Episode 33 – The Swedish Number

The Swedish Tourist Association has set up a telephone number which anyone in the world can call which – when dialled – will connect the caller to a random Swede.  (Don’t worry – you’re not interrupting someone like a telemarketer would.  Swedes download an app on to their smartphone in order to take the call.)

The campaign is encouraging people to talk to Swedes about anything – a way to celebrate the country’s 250th anniversary since the abolishment of censorship.

Since the tourist association set up the line, I figured it’d only be natural to talk to Swedes about their own country – and find out why they love where they live.

Ewan is no stranger to Canada.  He lived here for 10 months and worked as a ski bum up in the mountains in British Columbia and Alberta.  He also planted trees in Ontario.  He loves Canada’s wilderness, but has lots of great things to say about where he’s from.

Mattias encouraged us to check out Astrid Lindgren’s World – a park dedicated to the author of Pippi Longstocking.  It is located in Vimmerby, Sweden.

Richard downloaded The Swedish Number app on to his phone, but it was his friend Ahed who answered.  We had a great conversation about not only what’s great about Sweden, but also the importance of expanding our horizons on where we travel.

Finally, Ewacarin talked Swedish food, encouraging us to seek out great Michelin-starred restaurants in her country.

When it comes to selling a destination, the best spokespeople are always the everyday, ordinary folks who live somewhere.  The Swedish Number is a fantastic advertising campaign to connecting the world to the nordic nation.

In an effort to help guests save long distance fees, local dial-in numbers have been established in a number of countries to access the Swedish Tourist Association’s line.

  • United Kingdom : +442038089899
  • Denmark : +4570806160
  • Poland : +48222922333
  • USA : +13012760600
  • Brazil : +556135500700
  • Germany : +4932221096868
  • France : +33974483777
  • Netherlands : +31852085000
  • Finland : +358753266266
  • Norway : +4781511558

Otherwise, the number to call is +46 771 793 336.  Remember that long distance/airtime/all regular charges apply as this is not a toll-free number.

Somewhere Like Home

After a 10 minute hike down the road from my hostel, I arrive at the AEON Shopping Mall in Johor Bahru’s Bukit Indah neighbourhood. I know cabbies will stop along the main roadway to pickup fares, but I didn’t feel like waiting and after four nights here, I know there will always be a throng of red and yellow cars here waiting to pick up visitors to JB who have otherwise given up on the city’s lacklustre public transit system. I need a ride to the airport, and I give thumbs up to the first taxi driver who courts me.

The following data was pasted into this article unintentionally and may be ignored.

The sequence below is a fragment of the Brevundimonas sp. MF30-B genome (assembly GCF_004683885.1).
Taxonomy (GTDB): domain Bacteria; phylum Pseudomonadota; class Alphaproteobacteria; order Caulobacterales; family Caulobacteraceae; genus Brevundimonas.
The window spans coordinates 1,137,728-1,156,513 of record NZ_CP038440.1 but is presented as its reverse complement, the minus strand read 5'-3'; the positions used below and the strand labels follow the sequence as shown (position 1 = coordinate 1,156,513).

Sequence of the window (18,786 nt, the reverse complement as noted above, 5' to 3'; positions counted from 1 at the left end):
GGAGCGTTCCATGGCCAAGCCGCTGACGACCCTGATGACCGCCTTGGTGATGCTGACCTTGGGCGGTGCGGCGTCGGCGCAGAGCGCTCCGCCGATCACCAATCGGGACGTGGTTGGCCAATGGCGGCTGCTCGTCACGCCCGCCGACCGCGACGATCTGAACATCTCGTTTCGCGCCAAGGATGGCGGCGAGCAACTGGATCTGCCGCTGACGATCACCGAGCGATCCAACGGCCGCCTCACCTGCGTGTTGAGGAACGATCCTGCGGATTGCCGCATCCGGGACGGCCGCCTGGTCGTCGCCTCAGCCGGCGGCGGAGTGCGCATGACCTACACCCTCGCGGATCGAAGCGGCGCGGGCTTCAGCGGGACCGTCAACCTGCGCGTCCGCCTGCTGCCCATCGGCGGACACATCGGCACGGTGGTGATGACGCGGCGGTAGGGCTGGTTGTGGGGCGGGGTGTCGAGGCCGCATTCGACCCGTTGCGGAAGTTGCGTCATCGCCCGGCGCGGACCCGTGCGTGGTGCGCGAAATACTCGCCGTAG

About 20 minutes in to the 40 minute ride to Senai International Airport, a news report comes on the cab radio. There are a lot of local news stories, but Sarah Palin endorsing Donald Trump’s presidential bid also makes the cut on the newscaster’s lineup. There are a bunch of trades in English Premier League football – which is followed in Malaysia like religion. As the report concludes, the music on “Red FM” (one of a number of national English-language radio stations here) starts up.

“Hello, it’s me…”

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Tokyo is Yours

Big (But Different) in Japan

Being a Canadian, I know so much time is spent back home on the national conversation of who we are as a people and what we’re all about.  Defining our culture is so tough because we are an amalgamation of people from so many different places, sitting right next door to an economic and cultural superpower – the United States.

The Japanese – on the other hand – know exactly who they are as a people.  Visit the National Museum in Tokyo, and you don’t have to look far for evidence of a culture which pre-dates current era, with traditions that span thousands, not hundreds or tens of years.

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Getting to “No” in Japan

It’s not a stereotype – we Canadians are a profusely polite bunch. Some of us more than others. And, in some instances, we’re too polite.

I have a terrible habit of apologizing before I even know what I’ve done wrong. If I bump in to a wall and think it’s a person, I’ve blurted out “I’m sorry” before even looking to see what I came in to contact with.

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